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  • Writer's pictureJamiex66

‘God of War III Remastered’ Review

Platforms PlayStation 4 Genre Action-Adventure

   Developer Wholesale Algorithms Publisher Sony Computer Entertainment

Kratos has finally made his debut on the PlayStation 4, in the form of God of War III Remastered. Unfortunately this isn’t a new entry in the highly praised franchise; instead PlayStation 4 owners get to experience what I believe is the best entry in the long running series. God of War III Remastered isn’t a drastic visual leap from its original release, nor does it bring many new features to the table to sweeten the deal, but it does provide a sound improvement over the original PlayStation 3 version, easily making it the best way to experience God of War III.

Unlike the original 2010 release, God of War III Remastered provides a 1080p visual display. Unfortunately the graphical improvements seem lacklustre, which is a testament to the original God of War III‘s visual excellence. Kratos is as detailed as ever, with his golden armour glistening with detail, as it becomes gradually stained with the blood of his foes. Kratos certainly looks his snarling best in this remastered version, with his angry expressions flourishing with detail. This is the same with the environments, which all benefit from the 1080p resolution boost, providing a crisp and detailed visual display. However, due to the graphical prowess of the original release, God of War III Remastered doesn’t offer a drastic improvement in visuals. God of War III Remastered certainly looks gorgeous: just don’t expect to be blown away with the graphical leap.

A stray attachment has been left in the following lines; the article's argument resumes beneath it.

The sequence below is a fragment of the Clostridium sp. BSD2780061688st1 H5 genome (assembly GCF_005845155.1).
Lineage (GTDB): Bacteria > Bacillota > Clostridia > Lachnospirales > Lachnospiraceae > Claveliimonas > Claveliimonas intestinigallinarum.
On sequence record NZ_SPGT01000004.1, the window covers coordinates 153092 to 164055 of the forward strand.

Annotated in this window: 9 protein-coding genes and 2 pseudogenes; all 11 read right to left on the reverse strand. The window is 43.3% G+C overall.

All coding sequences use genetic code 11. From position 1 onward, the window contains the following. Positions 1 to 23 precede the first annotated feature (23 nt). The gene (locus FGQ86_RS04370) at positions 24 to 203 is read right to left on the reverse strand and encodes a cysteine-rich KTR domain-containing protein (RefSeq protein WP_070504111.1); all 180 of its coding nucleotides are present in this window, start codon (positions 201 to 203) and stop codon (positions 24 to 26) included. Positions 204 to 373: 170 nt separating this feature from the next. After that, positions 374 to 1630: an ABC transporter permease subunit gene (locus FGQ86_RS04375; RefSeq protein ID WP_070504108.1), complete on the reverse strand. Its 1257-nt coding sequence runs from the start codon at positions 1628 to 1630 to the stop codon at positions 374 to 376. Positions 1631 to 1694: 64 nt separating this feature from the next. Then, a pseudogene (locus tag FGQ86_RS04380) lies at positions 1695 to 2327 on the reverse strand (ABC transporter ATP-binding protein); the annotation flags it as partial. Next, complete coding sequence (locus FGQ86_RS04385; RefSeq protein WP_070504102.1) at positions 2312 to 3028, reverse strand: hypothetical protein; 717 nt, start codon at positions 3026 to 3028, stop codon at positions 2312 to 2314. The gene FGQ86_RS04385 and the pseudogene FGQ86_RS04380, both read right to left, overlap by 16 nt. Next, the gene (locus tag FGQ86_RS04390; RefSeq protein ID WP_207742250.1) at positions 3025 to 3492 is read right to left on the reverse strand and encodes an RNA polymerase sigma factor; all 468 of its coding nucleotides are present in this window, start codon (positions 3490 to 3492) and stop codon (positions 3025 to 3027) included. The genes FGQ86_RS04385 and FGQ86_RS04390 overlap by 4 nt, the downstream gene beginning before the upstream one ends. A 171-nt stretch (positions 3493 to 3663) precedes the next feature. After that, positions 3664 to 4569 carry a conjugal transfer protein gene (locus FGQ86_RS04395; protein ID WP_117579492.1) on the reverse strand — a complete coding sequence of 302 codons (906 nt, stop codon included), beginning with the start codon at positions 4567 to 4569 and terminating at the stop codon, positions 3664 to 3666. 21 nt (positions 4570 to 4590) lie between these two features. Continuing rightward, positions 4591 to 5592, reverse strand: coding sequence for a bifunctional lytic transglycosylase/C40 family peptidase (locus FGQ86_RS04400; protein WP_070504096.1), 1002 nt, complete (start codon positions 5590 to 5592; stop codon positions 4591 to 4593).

God of War III Remastered also aims to deliver 60fps gameplay, though the experience isn’t locked at 60fps. Fortunately I didn’t experience any drastic dips in frame rate, even during the most crowded battles. The frame rate improvement makes combat a lot smoother, with Kratos’ destructive attacks being delivered with great beauty. Aside from the frame rate boost, God of War III Remastered’s combat is basically identical, which is a good thing. God of War III is one of the most diverse and precise combat experiences I have ever enjoyed, and I’m happy to say that is still the case five years on.

Aside from the improved graphics, frame rate, and new set of trophies to hunt down (not combined with the original release), there isn’t much more that has been added to God of War III Remastered aside from the new Photo Mode. However, the experience feels lacking due to the set camera, which keeps players from being able to have full 360 degree control of their photos. This is due to the fact that parts of the environment haven’t been rendered and don’t exist because of the controlled camera in the original. Players can mess around with borders, lighting and slight camera control, but it is disappointing that there isn’t full 360 control over the feature.